Licentiate Column 31/01/13: Monochrome and How to Wear it


l-r ASOS, Marc Jacobs, Zooey Deschanel in vintage

Sometimes a person will look at a trend as it materialises on a runway, and have a distinctly maternal reaction to it. By maternal, I don’t mean the urge to comfort and coddle whatever stern-looking tween is wearing said trend (as much as she might need it). That’s a bit creepy.

This is maternal in the Irish Mammies sense, which is the unwanted thought explosion of “Mother of Jesus, she’ll get a cold in her kidneys/I wouldn’t let any daughter of mine wear THAT at the table/My Jimmy had a pair of dungarees like that when he was small, didn’t he?”. The Irish Mammies reaction is one borne out of incredulity – and there’s enough of that going around for all of us these days without even touching on the Prada flipflop/sock/wedge combo that Elle Fanning is so enamoured with.

One trend which may not put the scares up your mammy is monochrome. Black and white, worn together, in one item or in separates. It’s just that simple. “Sure, Father O’Reilly down the way has been wearing that kind of stuff for years and I always said what a distinguished looking man he was” should be a typical Mammy reaction – either that or “You’re looking a bit pale, you’d want to get a bit of colour into you”. Any owner of an Irish Mammy, whether real or as the voice of reason in your head, knows that once the ‘looking pale’ card gets whipped out, all bets are off and you have automatically lost whatever argument is to be had.

Ignore her. She does not know that monochrome is for all skin types. It is especially suited to very pale or very dark skin, giving a slightly unnerving checkerboard look if done correctly.

The easiest way to wear monochrome is a combo of black trousers and white shirt. Unfortunately, you may have to deflect unwanted male attention. Don’t worry – it’s not unwanted sexual advances you’ll be dodging, it’s orders for a rare steak and a bottle of Pinot P’lonk, thanks. Because, of course, you look like a waiter. Reclaiming the look from the service industry is made easier with the application of heels, liberal amounts of jewellery and a kick-ass black jacket that says, “I take no (food or drink) orders from no man”.

Of course, you may not want to wear what looks like a sombre suit, and that’s more than ok. Thanks to Marc Jacobs and Chanel, whose Spring/Summer 2013 shows were chock-a-block with monochromatic dresses in stripes, zig zags, chevrons and trippy Op-Art inspired prints, there is a monochrome tone for everyone. If you have an urge of go all Gallic and channel Brigitte Bardot in a horizontally striped tee, you can. If you want to make the maximum impact and look like a living magic eye picture, you can do that too.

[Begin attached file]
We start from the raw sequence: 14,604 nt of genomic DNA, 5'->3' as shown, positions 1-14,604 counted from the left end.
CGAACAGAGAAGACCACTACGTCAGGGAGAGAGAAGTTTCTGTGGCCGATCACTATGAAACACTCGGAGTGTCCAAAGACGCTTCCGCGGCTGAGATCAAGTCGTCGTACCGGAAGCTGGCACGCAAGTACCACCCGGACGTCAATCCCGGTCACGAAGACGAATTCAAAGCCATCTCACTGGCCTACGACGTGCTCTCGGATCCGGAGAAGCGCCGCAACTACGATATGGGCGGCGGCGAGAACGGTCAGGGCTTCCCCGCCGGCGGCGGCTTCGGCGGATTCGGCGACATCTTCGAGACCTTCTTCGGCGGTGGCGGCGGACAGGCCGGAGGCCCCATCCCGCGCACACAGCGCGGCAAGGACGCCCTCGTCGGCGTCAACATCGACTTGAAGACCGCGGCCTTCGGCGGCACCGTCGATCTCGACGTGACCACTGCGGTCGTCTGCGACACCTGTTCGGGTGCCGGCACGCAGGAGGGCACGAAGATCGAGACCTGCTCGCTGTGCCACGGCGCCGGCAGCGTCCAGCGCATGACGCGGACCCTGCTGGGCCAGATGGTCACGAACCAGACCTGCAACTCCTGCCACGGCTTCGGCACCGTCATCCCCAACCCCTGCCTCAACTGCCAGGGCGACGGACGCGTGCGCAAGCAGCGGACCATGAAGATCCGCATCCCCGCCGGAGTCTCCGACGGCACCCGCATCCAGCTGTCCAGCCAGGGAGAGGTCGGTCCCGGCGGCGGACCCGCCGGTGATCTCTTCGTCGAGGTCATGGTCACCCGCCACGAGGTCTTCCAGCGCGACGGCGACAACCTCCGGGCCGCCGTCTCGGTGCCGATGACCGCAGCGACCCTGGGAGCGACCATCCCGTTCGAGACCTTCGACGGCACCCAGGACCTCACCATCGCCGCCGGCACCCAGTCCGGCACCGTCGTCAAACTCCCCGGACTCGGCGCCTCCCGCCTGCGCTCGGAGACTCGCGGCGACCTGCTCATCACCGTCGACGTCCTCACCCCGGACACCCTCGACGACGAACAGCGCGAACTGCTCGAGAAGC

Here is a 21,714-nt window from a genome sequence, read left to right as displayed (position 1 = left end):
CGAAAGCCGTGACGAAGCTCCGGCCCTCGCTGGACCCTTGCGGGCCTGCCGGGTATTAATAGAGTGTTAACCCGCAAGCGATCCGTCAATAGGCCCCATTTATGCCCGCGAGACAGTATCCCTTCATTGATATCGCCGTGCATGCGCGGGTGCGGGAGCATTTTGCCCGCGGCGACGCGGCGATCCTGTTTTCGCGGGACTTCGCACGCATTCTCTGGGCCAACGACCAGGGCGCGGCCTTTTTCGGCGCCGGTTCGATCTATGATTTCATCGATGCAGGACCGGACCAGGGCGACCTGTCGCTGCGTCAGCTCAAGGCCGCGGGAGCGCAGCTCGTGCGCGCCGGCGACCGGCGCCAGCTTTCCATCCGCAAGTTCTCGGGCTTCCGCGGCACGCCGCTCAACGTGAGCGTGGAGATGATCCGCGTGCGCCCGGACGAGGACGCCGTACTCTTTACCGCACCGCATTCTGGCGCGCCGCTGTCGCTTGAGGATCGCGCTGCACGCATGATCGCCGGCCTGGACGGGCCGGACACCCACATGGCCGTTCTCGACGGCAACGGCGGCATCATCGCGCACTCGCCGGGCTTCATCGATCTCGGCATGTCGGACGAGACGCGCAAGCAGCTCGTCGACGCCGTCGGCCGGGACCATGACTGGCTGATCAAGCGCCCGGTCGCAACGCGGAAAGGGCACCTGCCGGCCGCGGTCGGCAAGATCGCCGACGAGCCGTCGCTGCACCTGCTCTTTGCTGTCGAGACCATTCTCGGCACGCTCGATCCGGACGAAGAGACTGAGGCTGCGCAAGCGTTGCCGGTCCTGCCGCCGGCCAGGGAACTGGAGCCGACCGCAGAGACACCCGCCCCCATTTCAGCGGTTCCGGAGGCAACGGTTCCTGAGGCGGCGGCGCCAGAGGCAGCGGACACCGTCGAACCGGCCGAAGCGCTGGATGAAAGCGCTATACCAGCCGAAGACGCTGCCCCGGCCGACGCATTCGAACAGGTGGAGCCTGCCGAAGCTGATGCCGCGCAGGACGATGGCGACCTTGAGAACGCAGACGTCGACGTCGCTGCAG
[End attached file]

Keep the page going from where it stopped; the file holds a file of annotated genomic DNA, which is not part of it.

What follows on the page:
It’s a trend that is brilliantly versatile in its simplicity. Pick two neutral colours, and wear them however you like. It could not be easier. If only we could see all other aspects of our lives in such black and white terms.

Licentiate Column 29/11/12: Vouchers for All, and to All a Good Night

Vouchers don’t always provoke this response, you know.

It is now the last week of November, so we have reached the third stage in the hellish Advent calendar titled ‘The Run-up to Christmas’. This is the part where you start to feel guilty about not having bought any presents yet – surprisingly, this is a good place to be. We still have another three stages to go, the final one culminating in fighting with panicked Secret Santa-ers over the last Ted Baker sock set in TK Maxx.

I am duty-bound to tell you what kind of party clothes to wear (sparkly over sheer) and what kind of lingerie to buy for your significant other (sheer over sparkly) but, in truth, the best Christmas present to buy pretty much anyone is a voucher (my preference is Amazon, being mercifully bereft of sheer or sparkly stuff).

It is hard to wrap a voucher – or surprisingly easy, depending on your outlook. On asking my sister for an Amazon voucher, she instead asked for a list of books that I wanted so she could wrap them herself. It seemed like an awful lot of effort to me when I could have just bought them myself with my voucher. Then again, I probably just need a Christmas special to warm my cold, dead heart.

They may seem like a bit of a cop-out, but I love getting vouchers as gifts. I am such a persnickety, contrary person that it’s often hard for loved ones to choose something for me. I also suffer from a condition known as ‘Weird Boob and Leg-itis’ which means that I’m such a strange shape that clothes rarely fit the way they should. If you need help with which vouchers to buy for who, I’m here for you.

The Cover All Bases Person – The Secret Santa person, the person who has eclectic but decidedly mainstream tastes, the vaguely trendy male cousins, the friend who is so worryingly preoccupied with her dress size that you are now scared to ask what it is – get an ASOS voucher. For those not in the know, ASOS is a global shopping platform with its own mainline range as well as a glut of other retailers. You can also support vintage sellers and just-got-started designers in their Marketplace section.

The Person Who’s Always Banging on About Needing Thermal Underwear – Marks and Spencer. People who think about thermals also think quite frequently about comfort food (I am one of these people) and Marks has an admirable selection of both.

The College Student – Topshop. Is an explanation necessary?

The Person Who has Recently Decided to Dress Like a Grown-Up – There is a crossroads in a woman’s life at the intersection of ‘Good Quality’ and ‘But I don’t Have Any Money’ and Cos is the recently-constructed bypass. The Swedish label sells its wares in Brown Thomas, so buy a BT voucher and point her in the right direction come January sales time.

For everyone else – a book token. Fashion can’t be the solution to every problem (but God knows at least I’m trying).